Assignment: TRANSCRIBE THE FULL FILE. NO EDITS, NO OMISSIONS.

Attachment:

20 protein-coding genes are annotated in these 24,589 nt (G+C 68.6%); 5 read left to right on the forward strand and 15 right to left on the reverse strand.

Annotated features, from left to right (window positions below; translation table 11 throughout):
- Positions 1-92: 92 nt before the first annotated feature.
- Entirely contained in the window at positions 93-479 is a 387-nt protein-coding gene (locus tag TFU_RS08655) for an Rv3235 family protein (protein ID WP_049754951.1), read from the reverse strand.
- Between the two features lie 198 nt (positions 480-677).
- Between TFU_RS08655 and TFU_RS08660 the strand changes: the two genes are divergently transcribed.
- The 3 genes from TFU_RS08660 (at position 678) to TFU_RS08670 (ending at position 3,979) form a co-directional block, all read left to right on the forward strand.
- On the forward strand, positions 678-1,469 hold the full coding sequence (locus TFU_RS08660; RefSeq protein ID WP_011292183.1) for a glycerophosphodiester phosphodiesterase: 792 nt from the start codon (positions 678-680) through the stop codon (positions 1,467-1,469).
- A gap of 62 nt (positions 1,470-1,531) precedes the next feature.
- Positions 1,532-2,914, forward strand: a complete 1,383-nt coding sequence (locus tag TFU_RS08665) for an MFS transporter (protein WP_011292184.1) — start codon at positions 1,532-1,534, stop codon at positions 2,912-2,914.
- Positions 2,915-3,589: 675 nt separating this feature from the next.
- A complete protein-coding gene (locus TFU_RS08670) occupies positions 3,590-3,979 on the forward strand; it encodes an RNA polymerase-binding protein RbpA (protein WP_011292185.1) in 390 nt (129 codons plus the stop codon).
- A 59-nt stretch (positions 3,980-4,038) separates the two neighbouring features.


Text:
20 protein-coding genes are annotated in these 24,589 nt (G+C 68.6%); 5 read left to right on the forward strand and 15 right to left on the reverse strand.

Annotated features, from left to right (window positions below; translation table 11 throughout):
- Positions 1-92: 92 nt before the first annotated feature.
- Entirely contained in the window at positions 93-479 is a 387-nt protein-coding gene (locus tag TFU_RS08655) for an Rv3235 family protein (protein ID WP_049754951.1), read from the reverse strand.
- Between the two features lie 198 nt (positions 480-677).
- Between TFU_RS08655 and TFU_RS08660 the strand changes: the two genes are divergently transcribed.
- The 3 genes from TFU_RS08660 (at position 678) to TFU_RS08670 (ending at position 3,979) form a co-directional block, all read left to right on the forward strand.
- On the forward strand, positions 678-1,469 hold the full coding sequence (locus TFU_RS08660; RefSeq protein ID WP_011292183.1) for a glycerophosphodiester phosphodiesterase: 792 nt from the start codon (positions 678-680) through the stop codon (positions 1,467-1,469).
- A gap of 62 nt (positions 1,470-1,531) precedes the next feature.
- Positions 1,532-2,914, forward strand: a complete 1,383-nt coding sequence (locus tag TFU_RS08665) for an MFS transporter (protein WP_011292184.1) — start codon at positions 1,532-1,534, stop codon at positions 2,912-2,914.
- Positions 2,915-3,589: 675 nt separating this feature from the next.
- A complete protein-coding gene (locus TFU_RS08670) occupies positions 3,590-3,979 on the forward strand; it encodes an RNA polymerase-binding protein RbpA (protein WP_011292185.1) in 390 nt (129 codons plus the stop codon).
- A 59-nt stretch (positions 3,980-4,038) separates the two neighbouring features.